Take the 2-minute tour ×
Stack Overflow is a question and answer site for professional and enthusiast programmers. It's 100% free, no registration required.

This question's been bugging me for a long time. I've always wondered how game developers were solving certain problems or situations that are quite common in certain genres.

For example, how would one implement the quests of a typical role-playing game (e.g. BG or TES)? Or how would you implement weapons with multiple stacking effects in a first-person shooter (e.g. the Shrink-gun or Freezer from DN3D)? How would you implement multiple choice options with a possibly intricate decision tree leading to several different outcomes (e.g. the mission trees in WC)?

share|improve this question
Community wiki, perhaps? –  Matti Virkkunen May 13 '10 at 3:26
@Matti: Surely there aren't that many possible answers. –  Robert Harvey May 13 '10 at 3:34

5 Answers 5

up vote 5 down vote accepted




Proxy (for network games).

Just about any of the creational patterns.

Think, "scenegraph."

Games aren't really that different from other types of apps, at least not to the extent that people think they are. I say this having been a professional game developer as well as a professional non-game developer :)

share|improve this answer

Remember that these aren't the typical software architecture problems that the usual 'design pattern' sets out to solve - they are game design problems, ie. a set of requirements for the end software. As such the typical software patterns don't really apply. And for that reason, there aren't really software patterns for the type of thing you describe because in most cases there is no agreed set of specifications and requirements across multiple games. These features typically depend heavily on the game design and the program structure follows from there. There are certainly examples given in various books - eg. the Game Programming Gems series is highly recommended - but they are just starting points which you must customise for your specific requirements.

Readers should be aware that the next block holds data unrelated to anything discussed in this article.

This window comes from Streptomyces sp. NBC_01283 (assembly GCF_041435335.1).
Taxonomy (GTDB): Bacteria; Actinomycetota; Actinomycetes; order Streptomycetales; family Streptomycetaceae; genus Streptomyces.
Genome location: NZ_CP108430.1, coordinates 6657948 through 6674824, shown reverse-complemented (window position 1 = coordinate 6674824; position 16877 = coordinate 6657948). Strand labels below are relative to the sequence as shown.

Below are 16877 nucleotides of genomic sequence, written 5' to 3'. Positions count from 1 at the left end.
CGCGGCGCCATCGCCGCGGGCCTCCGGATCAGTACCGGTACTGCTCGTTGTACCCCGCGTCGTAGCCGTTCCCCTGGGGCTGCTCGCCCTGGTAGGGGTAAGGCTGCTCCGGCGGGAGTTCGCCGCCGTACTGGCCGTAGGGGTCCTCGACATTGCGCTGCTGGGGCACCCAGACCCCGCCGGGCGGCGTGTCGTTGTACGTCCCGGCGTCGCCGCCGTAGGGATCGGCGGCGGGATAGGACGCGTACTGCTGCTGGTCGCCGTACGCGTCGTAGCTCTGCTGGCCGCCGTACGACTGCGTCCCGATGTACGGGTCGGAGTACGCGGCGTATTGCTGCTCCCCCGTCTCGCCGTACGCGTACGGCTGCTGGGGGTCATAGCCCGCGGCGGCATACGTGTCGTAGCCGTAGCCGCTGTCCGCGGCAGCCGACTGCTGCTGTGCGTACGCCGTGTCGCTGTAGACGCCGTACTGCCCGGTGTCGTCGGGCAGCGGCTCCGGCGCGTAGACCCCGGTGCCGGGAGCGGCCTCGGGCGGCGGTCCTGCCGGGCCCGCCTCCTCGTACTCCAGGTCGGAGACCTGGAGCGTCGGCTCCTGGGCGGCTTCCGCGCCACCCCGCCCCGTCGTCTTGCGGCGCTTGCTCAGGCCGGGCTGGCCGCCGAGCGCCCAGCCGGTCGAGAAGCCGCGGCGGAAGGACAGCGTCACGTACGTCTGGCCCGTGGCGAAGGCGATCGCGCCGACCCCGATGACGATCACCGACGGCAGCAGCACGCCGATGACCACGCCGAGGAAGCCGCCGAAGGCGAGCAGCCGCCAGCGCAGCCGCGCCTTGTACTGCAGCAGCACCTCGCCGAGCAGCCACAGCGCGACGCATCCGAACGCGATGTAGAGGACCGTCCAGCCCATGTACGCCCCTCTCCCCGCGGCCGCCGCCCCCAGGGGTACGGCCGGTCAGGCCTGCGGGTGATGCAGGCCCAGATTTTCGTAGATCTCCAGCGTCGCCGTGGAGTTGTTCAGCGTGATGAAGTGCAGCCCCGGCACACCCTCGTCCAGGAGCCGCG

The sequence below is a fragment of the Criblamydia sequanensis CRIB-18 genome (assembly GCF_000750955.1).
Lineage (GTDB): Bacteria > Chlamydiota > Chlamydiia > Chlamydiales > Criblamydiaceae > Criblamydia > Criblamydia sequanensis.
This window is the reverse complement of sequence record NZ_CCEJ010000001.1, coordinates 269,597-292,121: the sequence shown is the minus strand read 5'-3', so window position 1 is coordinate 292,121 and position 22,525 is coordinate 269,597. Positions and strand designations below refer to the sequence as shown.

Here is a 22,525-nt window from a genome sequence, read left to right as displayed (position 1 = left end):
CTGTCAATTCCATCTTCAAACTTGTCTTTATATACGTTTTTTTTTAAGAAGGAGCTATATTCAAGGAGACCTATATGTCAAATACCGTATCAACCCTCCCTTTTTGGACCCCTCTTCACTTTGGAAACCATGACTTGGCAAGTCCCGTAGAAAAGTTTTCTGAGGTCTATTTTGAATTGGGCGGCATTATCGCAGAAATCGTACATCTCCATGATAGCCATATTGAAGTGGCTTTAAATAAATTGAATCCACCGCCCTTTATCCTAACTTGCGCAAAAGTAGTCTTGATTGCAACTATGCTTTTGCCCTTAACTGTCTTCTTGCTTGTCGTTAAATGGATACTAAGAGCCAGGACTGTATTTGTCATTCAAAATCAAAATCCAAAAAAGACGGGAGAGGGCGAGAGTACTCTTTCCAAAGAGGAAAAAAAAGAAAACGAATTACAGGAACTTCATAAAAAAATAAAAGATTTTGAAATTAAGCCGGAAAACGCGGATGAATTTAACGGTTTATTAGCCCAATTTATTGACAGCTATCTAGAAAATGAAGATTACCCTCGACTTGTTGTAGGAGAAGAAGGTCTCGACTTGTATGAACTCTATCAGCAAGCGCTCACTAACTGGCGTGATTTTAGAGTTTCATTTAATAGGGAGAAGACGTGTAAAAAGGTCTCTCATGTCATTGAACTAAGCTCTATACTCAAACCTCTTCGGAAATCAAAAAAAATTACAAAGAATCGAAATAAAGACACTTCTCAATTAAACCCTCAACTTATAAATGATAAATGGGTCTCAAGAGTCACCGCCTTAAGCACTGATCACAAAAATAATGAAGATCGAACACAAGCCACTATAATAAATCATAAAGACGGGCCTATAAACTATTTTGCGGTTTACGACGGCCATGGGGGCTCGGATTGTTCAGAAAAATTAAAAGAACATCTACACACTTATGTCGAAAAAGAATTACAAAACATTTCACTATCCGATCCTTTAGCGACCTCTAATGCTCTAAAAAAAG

eg. Quests - Can they be repeated? Can a quest be 'failed' or do they remain incomplete? Do they contain multiple stages? Are there criteria that must be met before the quest can even be offered? Is there a journal that needs updating? Is there an automatic reward at the end? What are the conditions for completion, and how and when are they checked? Are certain events triggered by acceptance of the quest, or by its completion? Is there a notion of a player's progress within a quest? Are some quests mandatory? Are quests ordered in some way? All this will differ massively from game to game, based on the design.

Now, there are a few techniques and approaches that game programmers find themselves using quite a lot, eg. embedding of a scripting language, spatial databases using 2D hashing or partitioning, finite state machines, etc., but these are really just generic tools that happen to map quite well to the problems game developers face.

share|improve this answer